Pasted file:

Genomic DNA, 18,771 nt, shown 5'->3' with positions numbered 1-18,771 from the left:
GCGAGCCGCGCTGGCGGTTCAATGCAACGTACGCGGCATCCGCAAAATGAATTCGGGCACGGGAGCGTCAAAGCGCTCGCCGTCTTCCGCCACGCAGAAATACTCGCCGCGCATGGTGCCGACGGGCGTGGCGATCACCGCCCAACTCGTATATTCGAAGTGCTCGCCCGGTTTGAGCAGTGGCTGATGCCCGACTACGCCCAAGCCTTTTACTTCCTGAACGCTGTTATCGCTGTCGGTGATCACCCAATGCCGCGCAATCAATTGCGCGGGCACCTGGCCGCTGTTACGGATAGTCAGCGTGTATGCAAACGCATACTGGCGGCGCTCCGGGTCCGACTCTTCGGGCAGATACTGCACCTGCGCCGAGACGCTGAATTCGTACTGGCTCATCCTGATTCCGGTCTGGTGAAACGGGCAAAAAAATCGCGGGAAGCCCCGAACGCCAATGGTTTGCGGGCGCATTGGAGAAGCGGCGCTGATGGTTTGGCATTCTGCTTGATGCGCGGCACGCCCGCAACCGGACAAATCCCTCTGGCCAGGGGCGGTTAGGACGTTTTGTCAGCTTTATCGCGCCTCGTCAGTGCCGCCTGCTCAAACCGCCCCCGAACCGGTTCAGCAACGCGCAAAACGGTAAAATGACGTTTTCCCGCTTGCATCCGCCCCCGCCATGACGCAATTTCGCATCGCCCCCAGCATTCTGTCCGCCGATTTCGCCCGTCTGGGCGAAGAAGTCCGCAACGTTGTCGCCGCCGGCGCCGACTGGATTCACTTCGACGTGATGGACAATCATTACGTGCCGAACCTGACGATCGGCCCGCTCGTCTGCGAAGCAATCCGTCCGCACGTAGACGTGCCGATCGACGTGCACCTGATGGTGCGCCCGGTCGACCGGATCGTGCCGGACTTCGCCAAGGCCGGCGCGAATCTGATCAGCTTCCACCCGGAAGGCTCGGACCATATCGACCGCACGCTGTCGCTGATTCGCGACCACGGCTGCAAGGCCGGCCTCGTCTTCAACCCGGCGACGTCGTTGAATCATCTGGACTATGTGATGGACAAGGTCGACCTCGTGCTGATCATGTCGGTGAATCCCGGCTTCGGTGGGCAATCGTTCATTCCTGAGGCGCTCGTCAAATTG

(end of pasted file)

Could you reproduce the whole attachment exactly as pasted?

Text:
Genomic DNA, 18,771 nt, shown 5'->3' with positions numbered 1-18,771 from the left:
GCGAGCCGCGCTGGCGGTTCAATGCAACGTACGCGGCATCCGCAAAATGAATTCGGGCACGGGAGCGTCAAAGCGCTCGCCGTCTTCCGCCACGCAGAAATACTCGCCGCGCATGGTGCCGACGGGCGTGGCGATCACCGCCCAACTCGTATATTCGAAGTGCTCGCCCGGTTTGAGCAGTGGCTGATGCCCGACTACGCCCAAGCCTTTTACTTCCTGAACGCTGTTATCGCTGTCGGTGATCACCCAATGCCGCGCAATCAATTGCGCGGGCACCTGGCCGCTGTTACGGATAGTCAGCGTGTATGCAAACGCATACTGGCGGCGCTCCGGGTCCGACTCTTCGGGCAGATACTGCACCTGCGCCGAGACGCTGAATTCGTACTGGCTCATCCTGATTCCGGTCTGGTGAAACGGGCAAAAAAATCGCGGGAAGCCCCGAACGCCAATGGTTTGCGGGCGCATTGGAGAAGCGGCGCTGATGGTTTGGCATTCTGCTTGATGCGCGGCACGCCCGCAACCGGACAAATCCCTCTGGCCAGGGGCGGTTAGGACGTTTTGTCAGCTTTATCGCGCCTCGTCAGTGCCGCCTGCTCAAACCGCCCCCGAACCGGTTCAGCAACGCGCAAAACGGTAAAATGACGTTTTCCCGCTTGCATCCGCCCCCGCCATGACGCAATTTCGCATCGCCCCCAGCATTCTGTCCGCCGATTTCGCCCGTCTGGGCGAAGAAGTCCGCAACGTTGTCGCCGCCGGCGCCGACTGGATTCACTTCGACGTGATGGACAATCATTACGTGCCGAACCTGACGATCGGCCCGCTCGTCTGCGAAGCAATCCGTCCGCACGTAGACGTGCCGATCGACGTGCACCTGATGGTGCGCCCGGTCGACCGGATCGTGCCGGACTTCGCCAAGGCCGGCGCGAATCTGATCAGCTTCCACCCGGAAGGCTCGGACCATATCGACCGCACGCTGTCGCTGATTCGCGACCACGGCTGCAAGGCCGGCCTCGTCTTCAACCCGGCGACGTCGTTGAATCATCTGGACTATGTGATGGACAAGGTCGACCTCGTGCTGATCATGTCGGTGAATCCCGGCTTCGGTGGGCAATCGTTCATTCCTGAGGCGCTCGTCAAATTG